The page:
Certificate of Deposit – Definition

Cite this article as:"Certificate of Deposit – Definition," in The Business Professor, updated December 20, 2018, last accessed October 27, 2020, https://thebusinessprofessor.com/lesson/certificate-of-deposit-defined/.


Certificate Of Deposit (CD) Definition

The certificate of deposit is a financial instrument issued by a financial institution that offers a fixed return in the given period of time (maturity date). Certificates of deposit began to be issued by US commercial banks beginning in 1961.

There is a secondary market where this financial security can be exchanged. It allows the investor to sell the securities before maturity, although it is true that the liquidity is less than that of other types of assets (such as stock shares).

A Little More on What is a Certificate of Deposit

CDs are a popular method for creating secured savings. The interest rate is very low because of this security, but there are generally no fees associated with the investment.

The CD does not allow the owner to withdraw funds or cash in the CD with paying a penalty. The holder is obligated to leave the money with the bank for the entire “term”. Most CD terms are between 3 months and 5 years.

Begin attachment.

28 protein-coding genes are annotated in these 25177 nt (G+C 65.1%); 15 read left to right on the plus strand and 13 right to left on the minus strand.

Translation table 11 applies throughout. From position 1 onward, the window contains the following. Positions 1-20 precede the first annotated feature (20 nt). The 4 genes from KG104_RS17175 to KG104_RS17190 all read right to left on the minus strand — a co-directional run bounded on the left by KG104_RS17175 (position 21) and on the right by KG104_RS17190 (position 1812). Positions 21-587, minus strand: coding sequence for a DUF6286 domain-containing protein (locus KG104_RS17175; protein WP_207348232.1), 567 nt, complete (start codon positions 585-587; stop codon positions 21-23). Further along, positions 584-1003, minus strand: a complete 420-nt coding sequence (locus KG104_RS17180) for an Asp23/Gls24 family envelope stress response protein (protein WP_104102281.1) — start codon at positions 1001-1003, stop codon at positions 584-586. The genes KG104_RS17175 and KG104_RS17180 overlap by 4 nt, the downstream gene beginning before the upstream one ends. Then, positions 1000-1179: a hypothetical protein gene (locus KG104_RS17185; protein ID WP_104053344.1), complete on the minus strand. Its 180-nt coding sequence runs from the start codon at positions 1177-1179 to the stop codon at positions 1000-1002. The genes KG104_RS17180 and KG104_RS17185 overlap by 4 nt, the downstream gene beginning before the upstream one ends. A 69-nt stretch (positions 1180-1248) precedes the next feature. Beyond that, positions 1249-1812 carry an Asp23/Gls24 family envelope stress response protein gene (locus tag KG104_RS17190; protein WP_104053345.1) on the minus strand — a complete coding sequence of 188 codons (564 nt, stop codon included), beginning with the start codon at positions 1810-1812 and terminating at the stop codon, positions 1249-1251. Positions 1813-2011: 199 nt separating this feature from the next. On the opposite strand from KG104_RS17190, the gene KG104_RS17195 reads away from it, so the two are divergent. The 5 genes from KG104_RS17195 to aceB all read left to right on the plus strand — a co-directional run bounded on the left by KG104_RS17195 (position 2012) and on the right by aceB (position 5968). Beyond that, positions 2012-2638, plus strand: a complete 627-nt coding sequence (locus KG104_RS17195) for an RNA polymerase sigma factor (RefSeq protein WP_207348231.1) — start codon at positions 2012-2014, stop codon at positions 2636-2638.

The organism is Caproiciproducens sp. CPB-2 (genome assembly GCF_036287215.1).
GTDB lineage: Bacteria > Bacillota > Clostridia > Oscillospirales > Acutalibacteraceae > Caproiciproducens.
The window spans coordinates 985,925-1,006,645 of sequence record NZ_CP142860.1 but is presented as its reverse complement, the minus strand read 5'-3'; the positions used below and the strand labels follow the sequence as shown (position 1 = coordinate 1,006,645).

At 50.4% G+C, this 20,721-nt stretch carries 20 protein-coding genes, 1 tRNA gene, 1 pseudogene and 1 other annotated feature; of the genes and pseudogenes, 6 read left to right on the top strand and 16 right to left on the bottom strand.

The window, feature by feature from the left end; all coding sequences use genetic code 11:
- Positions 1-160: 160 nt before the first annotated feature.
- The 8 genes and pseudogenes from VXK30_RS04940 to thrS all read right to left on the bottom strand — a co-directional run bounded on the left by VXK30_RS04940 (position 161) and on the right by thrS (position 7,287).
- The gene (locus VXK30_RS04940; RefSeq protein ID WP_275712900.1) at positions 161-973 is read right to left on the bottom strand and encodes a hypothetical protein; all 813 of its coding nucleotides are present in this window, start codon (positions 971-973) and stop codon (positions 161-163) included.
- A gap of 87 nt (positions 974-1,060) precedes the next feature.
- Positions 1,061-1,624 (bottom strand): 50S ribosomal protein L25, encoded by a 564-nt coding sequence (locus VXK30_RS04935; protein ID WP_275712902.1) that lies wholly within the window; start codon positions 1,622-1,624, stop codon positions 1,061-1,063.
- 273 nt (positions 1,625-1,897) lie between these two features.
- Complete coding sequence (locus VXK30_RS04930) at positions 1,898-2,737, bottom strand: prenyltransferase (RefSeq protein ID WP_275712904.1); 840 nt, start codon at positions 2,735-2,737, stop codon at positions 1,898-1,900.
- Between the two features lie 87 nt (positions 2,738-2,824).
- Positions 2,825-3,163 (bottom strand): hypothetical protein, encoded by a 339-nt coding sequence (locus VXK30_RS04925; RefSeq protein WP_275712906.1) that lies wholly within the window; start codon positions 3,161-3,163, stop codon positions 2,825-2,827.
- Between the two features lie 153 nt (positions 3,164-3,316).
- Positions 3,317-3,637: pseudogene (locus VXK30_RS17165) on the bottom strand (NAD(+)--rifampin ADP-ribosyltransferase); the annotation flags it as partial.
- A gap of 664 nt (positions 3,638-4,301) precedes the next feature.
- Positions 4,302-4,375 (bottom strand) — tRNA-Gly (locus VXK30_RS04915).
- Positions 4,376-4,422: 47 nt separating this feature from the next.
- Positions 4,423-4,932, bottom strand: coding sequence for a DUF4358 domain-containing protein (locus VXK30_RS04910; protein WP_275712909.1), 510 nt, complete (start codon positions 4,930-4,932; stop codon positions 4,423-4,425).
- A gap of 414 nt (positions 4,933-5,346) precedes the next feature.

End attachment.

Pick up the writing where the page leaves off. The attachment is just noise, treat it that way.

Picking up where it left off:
Because of the risk associated with market uncertainty, the longer-term CDs pay a higher rate of return than short-term CDs.

Like bank deposits, CDs are insured by the Federal Deposit Insurance Corporation for up to $250,000.

There are numerous types of “special CDs” with unique characteristics, including:

  • Step-Up Certificates of Deposit – This type of CD allows for annual percentage yield increases after pre-determined periods.
  • Bump-Up Certificate of Deposit – This type of CD allows the holder to request a higher APY if the bank adjusts its APYs on newly-issued CDs. Generally, the rate can only be bumped up once or twice during the entire term. Because of this benefit, these CDs generally carry a lower APY than fixed-rate CDs.
  • Liquid Certificates of Deposit – This type of CD provides the holder with “liquidity” or the ability to withdraw their funds. That is, the holder can cash in the CD prior to the end of the term without paying a penalty. Because of the increased liquidity, the CD generally pays a lower APY than fixed-rate CDs.
  • Jumbo Certificate of Deposit – This is a traditional CD with a very high minimum investment or purchase price. These CDs generally carry a higher APY than non-jumbo CDs.
  • Individual Retirement Account Certificate of Deposit – This is a traditional CD that receives favorable tax treatment (tax-deferred growth) because it is held by an Individual Retirement Account.

The negotiation (trading) of certificates of deposit is rare, except in Latin American countries, where it is still a very active business. CD holders often create a “ladder” to mitigate some of the risk (interest rate risk) associated with investing in long-term CDs. Laddering is the process of investing proportionally in CDs of varied terms. As shorter-term securities mature, they are reinvested in incrementally longer CDs. This allows the holder to continually maintain a staggered CD ownership structure.

References for Certificate of Deposit


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